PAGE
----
7. Fireglock

    Fireglock Which is worse?

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  8. LoveGlocks

    LoveGlocks

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    I agree with all of the above postings....

    Improvement comes from one's ability to react/change what one does when one is shooting a Glock through FEEDBACK and MEASUREMENT. Both feedback and measurement(s) from your practice sessions as well as feedback and measurements during matches. It's not just practice but the right way to practice and analyze your measurements so that you know your current limitations.

    If you can hit 9-inch papper plates at 5 yards consistently, then you don't need to practice as much at 5 yds... move your targets out to 10 yds, and so on until you hit the 25-yd distance.

    If you can't consistently hit 9-inch paper plates at 5 yards, then you must review your fundamentals (stance, grip, trigger pull, sight alignment, etc.) AND your equipment (your Glock, ammo, etc.) to determine what it is that's impeding you from achieving this mini-goal. It could be several factors combined. Have an experienced shooter look at your fundamentals if you feel you need help analyzing your performance.

    Once you reach a mini-goal, set up for the next higher mini-goal... soon, you will be able to know your limitations at the present time and when you step up to the line at a match, you can have high confidence on the part of the COF that you know you excel in and focus your concentration on the part of the COF that you are currently struggling to get control of!

    It's like riding a motorcycle... acquiring a high skill level of shifting, clutching, braking, leaning, etc. so that when you are going at high-speeds, you can be focused on the road and scanning the geometry of what's ahead instead of diminishing this focus on the actions that could/should be autonomous.

    If you acquire the high skill level of proper trigger squeeze (pulling the trigger without affecting the sight alignment), proper grip, proper stance, trigger reset, etc. then more of your focus can be concentrated towards the less 'automonous' actions needed to fire a Glock accurately... i.e., focus on the front sight (proper sight alignment), recoil management, next target acquisition, etc.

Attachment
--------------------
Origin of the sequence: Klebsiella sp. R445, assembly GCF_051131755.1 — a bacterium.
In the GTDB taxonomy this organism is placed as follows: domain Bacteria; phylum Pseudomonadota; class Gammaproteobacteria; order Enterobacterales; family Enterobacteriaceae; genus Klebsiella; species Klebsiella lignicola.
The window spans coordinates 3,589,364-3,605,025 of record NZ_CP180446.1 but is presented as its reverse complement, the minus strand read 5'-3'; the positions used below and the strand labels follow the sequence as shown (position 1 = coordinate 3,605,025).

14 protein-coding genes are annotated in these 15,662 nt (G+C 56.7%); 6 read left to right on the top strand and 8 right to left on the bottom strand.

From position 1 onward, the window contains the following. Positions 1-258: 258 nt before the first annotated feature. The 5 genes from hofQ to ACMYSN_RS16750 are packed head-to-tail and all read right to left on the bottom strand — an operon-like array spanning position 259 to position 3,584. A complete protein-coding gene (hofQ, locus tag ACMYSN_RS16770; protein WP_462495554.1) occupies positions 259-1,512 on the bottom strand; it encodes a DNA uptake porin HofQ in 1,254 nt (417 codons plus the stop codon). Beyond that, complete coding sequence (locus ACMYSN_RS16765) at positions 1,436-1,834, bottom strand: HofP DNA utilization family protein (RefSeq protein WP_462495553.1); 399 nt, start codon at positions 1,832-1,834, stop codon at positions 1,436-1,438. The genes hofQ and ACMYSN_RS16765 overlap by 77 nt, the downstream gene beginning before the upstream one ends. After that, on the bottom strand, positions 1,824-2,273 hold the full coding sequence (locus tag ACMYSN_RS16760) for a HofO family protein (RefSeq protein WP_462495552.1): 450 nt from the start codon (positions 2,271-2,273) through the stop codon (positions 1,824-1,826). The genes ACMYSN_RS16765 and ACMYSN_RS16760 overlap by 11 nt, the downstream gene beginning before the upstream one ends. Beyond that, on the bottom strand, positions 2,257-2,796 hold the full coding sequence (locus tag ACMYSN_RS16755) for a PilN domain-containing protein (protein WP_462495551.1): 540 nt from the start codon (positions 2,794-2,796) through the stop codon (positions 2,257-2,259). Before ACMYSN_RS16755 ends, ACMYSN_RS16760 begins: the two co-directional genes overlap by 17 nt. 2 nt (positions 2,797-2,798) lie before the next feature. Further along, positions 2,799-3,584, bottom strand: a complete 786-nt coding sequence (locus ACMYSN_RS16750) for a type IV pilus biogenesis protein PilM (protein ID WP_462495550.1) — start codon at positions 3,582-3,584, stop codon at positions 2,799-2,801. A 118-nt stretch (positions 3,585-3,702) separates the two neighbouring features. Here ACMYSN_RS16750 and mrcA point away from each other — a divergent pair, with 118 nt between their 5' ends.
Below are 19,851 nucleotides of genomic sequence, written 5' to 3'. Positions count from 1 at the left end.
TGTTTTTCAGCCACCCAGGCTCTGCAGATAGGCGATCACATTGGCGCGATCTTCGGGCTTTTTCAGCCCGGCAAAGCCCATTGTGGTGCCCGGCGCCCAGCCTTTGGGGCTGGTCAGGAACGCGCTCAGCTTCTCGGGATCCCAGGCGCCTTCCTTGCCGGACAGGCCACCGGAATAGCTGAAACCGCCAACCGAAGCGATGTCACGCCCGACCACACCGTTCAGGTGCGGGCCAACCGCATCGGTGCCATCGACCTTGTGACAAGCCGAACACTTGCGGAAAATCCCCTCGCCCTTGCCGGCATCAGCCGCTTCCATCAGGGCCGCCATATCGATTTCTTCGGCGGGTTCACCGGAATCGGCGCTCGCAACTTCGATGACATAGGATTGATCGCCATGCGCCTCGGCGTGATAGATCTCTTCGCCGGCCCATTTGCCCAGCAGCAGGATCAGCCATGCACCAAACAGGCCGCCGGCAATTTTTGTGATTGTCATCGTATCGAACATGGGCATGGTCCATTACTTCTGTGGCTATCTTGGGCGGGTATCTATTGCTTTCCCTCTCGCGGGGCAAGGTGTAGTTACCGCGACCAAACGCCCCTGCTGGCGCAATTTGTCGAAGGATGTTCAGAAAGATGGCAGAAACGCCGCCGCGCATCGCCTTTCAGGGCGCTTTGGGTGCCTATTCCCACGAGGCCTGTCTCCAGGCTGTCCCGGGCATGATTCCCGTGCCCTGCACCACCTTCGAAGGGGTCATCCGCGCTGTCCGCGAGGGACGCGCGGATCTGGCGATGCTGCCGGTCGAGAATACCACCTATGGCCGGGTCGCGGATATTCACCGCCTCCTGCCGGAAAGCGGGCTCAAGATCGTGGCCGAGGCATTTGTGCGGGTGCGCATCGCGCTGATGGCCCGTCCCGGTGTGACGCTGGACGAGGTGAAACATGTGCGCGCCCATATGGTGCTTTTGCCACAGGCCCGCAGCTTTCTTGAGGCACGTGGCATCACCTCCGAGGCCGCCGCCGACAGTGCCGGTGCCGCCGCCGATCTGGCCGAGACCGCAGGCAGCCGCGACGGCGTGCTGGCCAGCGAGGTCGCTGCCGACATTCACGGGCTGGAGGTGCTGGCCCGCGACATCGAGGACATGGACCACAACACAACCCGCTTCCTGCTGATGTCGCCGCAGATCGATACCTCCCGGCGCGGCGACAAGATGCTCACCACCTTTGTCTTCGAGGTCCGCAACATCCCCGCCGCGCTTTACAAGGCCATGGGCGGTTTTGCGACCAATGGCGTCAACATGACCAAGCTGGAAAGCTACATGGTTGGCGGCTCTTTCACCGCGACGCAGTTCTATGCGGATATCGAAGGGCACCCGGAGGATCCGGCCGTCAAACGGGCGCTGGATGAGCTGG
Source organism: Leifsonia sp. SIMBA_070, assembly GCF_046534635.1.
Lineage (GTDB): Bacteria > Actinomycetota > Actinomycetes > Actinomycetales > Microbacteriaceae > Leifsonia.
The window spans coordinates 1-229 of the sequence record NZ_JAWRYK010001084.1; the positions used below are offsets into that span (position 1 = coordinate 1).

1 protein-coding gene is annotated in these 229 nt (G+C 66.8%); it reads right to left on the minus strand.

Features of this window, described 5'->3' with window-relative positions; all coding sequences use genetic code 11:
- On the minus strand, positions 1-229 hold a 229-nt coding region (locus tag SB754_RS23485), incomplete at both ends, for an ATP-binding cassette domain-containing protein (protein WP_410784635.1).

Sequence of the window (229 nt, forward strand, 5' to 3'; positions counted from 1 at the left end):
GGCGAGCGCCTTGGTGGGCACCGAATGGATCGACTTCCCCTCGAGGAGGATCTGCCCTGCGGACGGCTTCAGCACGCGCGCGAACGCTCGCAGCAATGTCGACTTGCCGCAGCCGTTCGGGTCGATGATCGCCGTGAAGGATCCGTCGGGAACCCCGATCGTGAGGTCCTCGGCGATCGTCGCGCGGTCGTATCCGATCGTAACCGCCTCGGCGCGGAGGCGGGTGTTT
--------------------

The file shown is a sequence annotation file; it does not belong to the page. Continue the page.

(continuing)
If you think about it... a GSSF match can be broken down into two 9-inch paper plate targets at any of the following distances... 5, 10, 11, 15, 20 and 25 yards. If you set up a minimum of two paper plates (three or more would be ideal) in any combination of these distances and can consistently hit them, you will be able to do well in the GSSF match!

    Regards,
    Frank
     
  9. TJC

    TJC "No Compromise" Millennium Member

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    PRACTICE and dedication!

    I don't know about anyone else's Stockmeister gun, but except for the Bomars, mine is ALL stock.
    I don't consider polishing connectors etc not stock. Especially since it is allowed and available to all shooters in all classes. They are still stock Glock parts, right down to and including the trigger springs etc. I wonder if everyone can say that?

    The same holds true for ammo. Everyone has the same option of shooting factory or reloads.
    In fact, when we proposed the Stockmeister Class to Mr. Edwards at Fulton, NY a couple of years ago, one of the suggestions was to REQUIRE factory ammo for that class. That was obviously not put into the class when it was formed.